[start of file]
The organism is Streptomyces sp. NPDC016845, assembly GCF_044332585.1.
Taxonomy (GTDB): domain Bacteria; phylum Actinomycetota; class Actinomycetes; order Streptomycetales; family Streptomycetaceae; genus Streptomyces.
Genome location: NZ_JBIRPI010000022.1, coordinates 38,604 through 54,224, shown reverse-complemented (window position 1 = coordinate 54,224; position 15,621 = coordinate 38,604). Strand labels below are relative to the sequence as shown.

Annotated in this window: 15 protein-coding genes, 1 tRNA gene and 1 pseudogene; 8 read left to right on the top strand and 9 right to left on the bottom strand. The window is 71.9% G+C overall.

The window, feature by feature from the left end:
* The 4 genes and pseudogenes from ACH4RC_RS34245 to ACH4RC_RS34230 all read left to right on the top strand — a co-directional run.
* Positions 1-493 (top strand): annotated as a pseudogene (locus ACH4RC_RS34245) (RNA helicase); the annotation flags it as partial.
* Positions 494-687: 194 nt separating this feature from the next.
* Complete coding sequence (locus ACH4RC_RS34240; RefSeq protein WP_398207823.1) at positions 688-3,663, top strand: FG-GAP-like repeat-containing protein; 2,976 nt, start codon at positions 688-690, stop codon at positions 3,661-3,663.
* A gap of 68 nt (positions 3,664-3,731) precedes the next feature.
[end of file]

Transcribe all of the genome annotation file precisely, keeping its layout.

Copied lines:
The organism is Streptomyces sp. NPDC016845, assembly GCF_044332585.1.
Taxonomy (GTDB): domain Bacteria; phylum Actinomycetota; class Actinomycetes; order Streptomycetales; family Streptomycetaceae; genus Streptomyces.
Genome location: NZ_JBIRPI010000022.1, coordinates 38,604 through 54,224, shown reverse-complemented (window position 1 = coordinate 54,224; position 15,621 = coordinate 38,604). Strand labels below are relative to the sequence as shown.

Annotated in this window: 15 protein-coding genes, 1 tRNA gene and 1 pseudogene; 8 read left to right on the top strand and 9 right to left on the bottom strand. The window is 71.9% G+C overall.

The window, feature by feature from the left end:
* The 4 genes and pseudogenes from ACH4RC_RS34245 to ACH4RC_RS34230 all read left to right on the top strand — a co-directional run.
* Positions 1-493 (top strand): annotated as a pseudogene (locus ACH4RC_RS34245) (RNA helicase); the annotation flags it as partial.
* Positions 494-687: 194 nt separating this feature from the next.
* Complete coding sequence (locus ACH4RC_RS34240; RefSeq protein WP_398207823.1) at positions 688-3,663, top strand: FG-GAP-like repeat-containing protein; 2,976 nt, start codon at positions 688-690, stop codon at positions 3,661-3,663.
* A gap of 68 nt (positions 3,664-3,731) precedes the next feature.